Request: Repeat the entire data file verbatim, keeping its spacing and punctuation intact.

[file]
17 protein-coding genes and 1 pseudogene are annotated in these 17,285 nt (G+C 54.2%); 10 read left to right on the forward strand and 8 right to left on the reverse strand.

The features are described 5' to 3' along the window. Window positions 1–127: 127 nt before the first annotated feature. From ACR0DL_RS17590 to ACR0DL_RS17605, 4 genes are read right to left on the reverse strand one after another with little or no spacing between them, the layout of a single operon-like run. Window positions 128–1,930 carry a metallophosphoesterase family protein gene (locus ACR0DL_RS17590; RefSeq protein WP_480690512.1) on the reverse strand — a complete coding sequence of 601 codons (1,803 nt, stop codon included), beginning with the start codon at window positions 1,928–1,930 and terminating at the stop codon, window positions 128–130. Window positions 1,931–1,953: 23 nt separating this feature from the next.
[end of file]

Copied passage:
17 protein-coding genes and 1 pseudogene are annotated in these 17,285 nt (G+C 54.2%); 10 read left to right on the forward strand and 8 right to left on the reverse strand.

The features are described 5' to 3' along the window. Window positions 1–127: 127 nt before the first annotated feature. From ACR0DL_RS17590 to ACR0DL_RS17605, 4 genes are read right to left on the reverse strand one after another with little or no spacing between them, the layout of a single operon-like run. Window positions 128–1,930 carry a metallophosphoesterase family protein gene (locus ACR0DL_RS17590; RefSeq protein WP_480690512.1) on the reverse strand — a complete coding sequence of 601 codons (1,803 nt, stop codon included), beginning with the start codon at window positions 1,928–1,930 and terminating at the stop codon, window positions 128–130. Window positions 1,931–1,953: 23 nt separating this feature from the next.